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Alex Da Corte: Harvest Moon

09/27/17 through 01/07/17 | 11:00 AM

New Visit Hello Museum

New Museum 235 Bowery Map

212-219-1222

$18 and up


27-09-2017 12:00:00 07-01-2017 12:00:00 America/New_York Alex Da Corte: Harvest Moon | 11:00 AM Drawing from the iconography of his outer-Philadelphia upbringing, Alex Da Corte (b. 1980, Camden, NJ) creates vibrant paintings, sculptures, videos, and installations that infuse everyday artifacts with symbolic power. His theatrical assemblages combine personal narratives and remixed references with the glossy aesthetics of commercial culture. Through subtle manipulation, repurposing, and juxtaposition of objects and icons, he unearths the eerie and absurd qualities that underlie the seemingly familiar. At once dazzling and ominous, his surreal amalgams chart the psychological complexities, desires, and illusions that haunt late-capitalist culture. For the inaugural installation in the window of the New Museum's 231 Bowery building, Da Corte presents "Harvest Moon," a new project that evokes the storefront of a soon-to-open Wawa, an East Coast chain of convenience stores founded outside Philadelphia. The window on the right is covered with a vinyl sign announcing a future development, with the words "coming soon" atop an image of an enlarged hoagie—a sandwich native to the Philadelphia area and a signature of Wawa stores. On the left, an illuminated sign rests on a pallet as if waiting to be installed on the building's façade. The iconography of a goose in flight before a harvest moon was chosen for the logo, as the "Wawa," an Ojibwe word for the Canada goose, is said to echo the company's principles of teamwork and encouragement. "Harvest Moon" also references the popular 1992 song by Neil Young about an enduring love. Placed upside down and backwards, Da Corte's sign reads "Mama," a gesture that reflects the corporatization of familial devotion, sustenance, and nurture. "Alex Da Corte: Harvest Moon" is the first in a new series of window installations, which relaunches the program the New Museum originally mounted in the 1980s. These include now-legendary projects by Jeff Koons ("The New," 1980), David Hammons ("Rented Earth," 1980), Linda Montano ("Seven Years of Living Art," 1984–91), Bruce Nauman ("No, No, No, No!," 1987), and Gran Fury ("Let the Record Show…," 1990), among others. http://www.cityguideny.com/eventinfo.cfm?id=253911 New Visit Hello Museum New Visit Hello Museum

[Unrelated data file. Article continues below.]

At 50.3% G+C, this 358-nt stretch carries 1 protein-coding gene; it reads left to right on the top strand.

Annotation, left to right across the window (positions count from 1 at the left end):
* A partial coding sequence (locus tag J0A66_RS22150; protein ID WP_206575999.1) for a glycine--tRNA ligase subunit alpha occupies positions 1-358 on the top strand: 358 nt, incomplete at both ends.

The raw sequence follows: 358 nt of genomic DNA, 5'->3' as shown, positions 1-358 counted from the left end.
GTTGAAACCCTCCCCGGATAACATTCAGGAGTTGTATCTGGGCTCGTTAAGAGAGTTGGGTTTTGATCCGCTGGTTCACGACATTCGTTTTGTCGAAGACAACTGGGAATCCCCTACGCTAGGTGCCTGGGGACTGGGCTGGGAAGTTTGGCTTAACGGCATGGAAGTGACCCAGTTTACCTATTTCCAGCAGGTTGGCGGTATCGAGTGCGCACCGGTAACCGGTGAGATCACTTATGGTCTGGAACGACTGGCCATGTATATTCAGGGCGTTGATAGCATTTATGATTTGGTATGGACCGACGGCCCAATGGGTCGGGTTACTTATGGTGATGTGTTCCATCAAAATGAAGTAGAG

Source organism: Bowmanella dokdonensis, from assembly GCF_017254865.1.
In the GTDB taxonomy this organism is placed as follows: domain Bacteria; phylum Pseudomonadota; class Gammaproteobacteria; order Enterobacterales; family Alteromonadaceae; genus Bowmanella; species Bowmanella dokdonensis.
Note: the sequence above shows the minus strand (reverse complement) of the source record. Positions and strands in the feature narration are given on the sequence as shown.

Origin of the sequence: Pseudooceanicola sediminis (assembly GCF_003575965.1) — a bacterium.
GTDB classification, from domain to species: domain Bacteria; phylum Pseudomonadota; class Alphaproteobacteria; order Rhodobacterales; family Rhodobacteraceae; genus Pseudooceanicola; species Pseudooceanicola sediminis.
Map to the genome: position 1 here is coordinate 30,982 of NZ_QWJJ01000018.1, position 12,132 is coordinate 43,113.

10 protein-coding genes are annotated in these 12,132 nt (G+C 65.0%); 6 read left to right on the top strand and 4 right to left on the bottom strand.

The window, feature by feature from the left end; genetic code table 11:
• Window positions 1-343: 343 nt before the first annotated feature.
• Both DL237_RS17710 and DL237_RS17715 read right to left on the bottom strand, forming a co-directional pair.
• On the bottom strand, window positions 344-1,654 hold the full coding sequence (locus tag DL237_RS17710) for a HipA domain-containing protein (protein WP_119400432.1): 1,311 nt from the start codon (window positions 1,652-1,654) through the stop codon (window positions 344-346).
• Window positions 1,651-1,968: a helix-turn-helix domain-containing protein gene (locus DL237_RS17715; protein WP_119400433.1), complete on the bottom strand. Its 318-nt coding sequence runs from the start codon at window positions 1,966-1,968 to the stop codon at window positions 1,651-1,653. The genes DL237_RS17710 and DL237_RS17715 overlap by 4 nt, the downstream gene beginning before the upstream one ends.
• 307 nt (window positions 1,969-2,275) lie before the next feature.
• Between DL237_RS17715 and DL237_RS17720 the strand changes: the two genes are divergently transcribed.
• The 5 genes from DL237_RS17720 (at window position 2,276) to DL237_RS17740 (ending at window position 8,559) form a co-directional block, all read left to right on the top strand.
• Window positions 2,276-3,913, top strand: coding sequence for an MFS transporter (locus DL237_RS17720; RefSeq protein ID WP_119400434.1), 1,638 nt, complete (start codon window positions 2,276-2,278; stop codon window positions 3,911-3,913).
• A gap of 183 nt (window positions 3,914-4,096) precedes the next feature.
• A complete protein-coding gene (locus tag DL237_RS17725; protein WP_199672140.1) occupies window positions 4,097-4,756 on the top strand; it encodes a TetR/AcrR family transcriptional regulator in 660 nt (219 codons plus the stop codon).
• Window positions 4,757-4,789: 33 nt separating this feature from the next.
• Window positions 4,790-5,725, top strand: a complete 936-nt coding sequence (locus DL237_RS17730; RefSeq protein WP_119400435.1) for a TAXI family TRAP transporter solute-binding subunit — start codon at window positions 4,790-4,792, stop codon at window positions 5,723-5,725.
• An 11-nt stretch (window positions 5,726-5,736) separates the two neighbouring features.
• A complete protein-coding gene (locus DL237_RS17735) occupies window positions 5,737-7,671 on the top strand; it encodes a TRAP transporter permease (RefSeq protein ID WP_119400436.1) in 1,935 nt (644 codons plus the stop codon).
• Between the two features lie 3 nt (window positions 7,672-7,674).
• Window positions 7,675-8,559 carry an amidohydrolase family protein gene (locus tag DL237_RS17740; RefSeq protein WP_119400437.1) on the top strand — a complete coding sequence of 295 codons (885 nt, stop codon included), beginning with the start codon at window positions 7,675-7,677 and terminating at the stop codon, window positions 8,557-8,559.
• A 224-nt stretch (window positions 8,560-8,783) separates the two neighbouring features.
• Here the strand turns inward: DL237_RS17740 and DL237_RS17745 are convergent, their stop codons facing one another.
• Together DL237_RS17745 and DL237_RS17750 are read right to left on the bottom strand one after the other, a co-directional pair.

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Drawing from the iconography of his outer-Philadelphia upbringing, Alex Da Corte (b. 1980, Camden, NJ) creates vibrant paintings, sculptures, videos, and installations that infuse everyday artifacts with symbolic power. His theatrical assemblages combine personal narratives and remixed references with the glossy aesthetics of commercial culture. Through subtle manipulation, repurposing, and juxtaposition of objects and icons, he unearths the eerie and absurd qualities that underlie the seemingly familiar. At once dazzling and ominous, his surreal amalgams chart the psychological complexities, desires, and illusions that haunt late-capitalist culture.

For the inaugural installation in the window of the New Museum's 231 Bowery building, Da Corte presents "Harvest Moon," a new project that evokes the storefront of a soon-to-open Wawa, an East Coast chain of convenience stores founded outside Philadelphia. The window on the right is covered with a vinyl sign announcing a future development, with the words "coming soon" atop an image of an enlarged hoagie—a sandwich native to the Philadelphia area and a signature of Wawa stores. On the left, an illuminated sign rests on a pallet as if waiting to be installed on the building's façade. The iconography of a goose in flight before a harvest moon was chosen for the logo, as the "Wawa," an Ojibwe word for the Canada goose, is said to echo the company's principles of teamwork and encouragement. "Harvest Moon" also references the popular 1992 song by Neil Young about an enduring love. Placed upside down and backwards, Da Corte's sign reads "Mama," a gesture that reflects the corporatization of familial devotion, sustenance, and nurture. "Alex Da Corte: Harvest Moon" is the first in a new series of window installations, which relaunches the program the New Museum originally mounted in the 1980s. These include now-legendary projects by Jeff Koons ("The New," 1980), David Hammons ("Rented Earth," 1980), Linda Montano ("Seven Years of Living Art," 1984–91), Bruce Nauman ("No, No, No, No!," 1987), and Gran Fury ("Let the Record Show…," 1990), among others.

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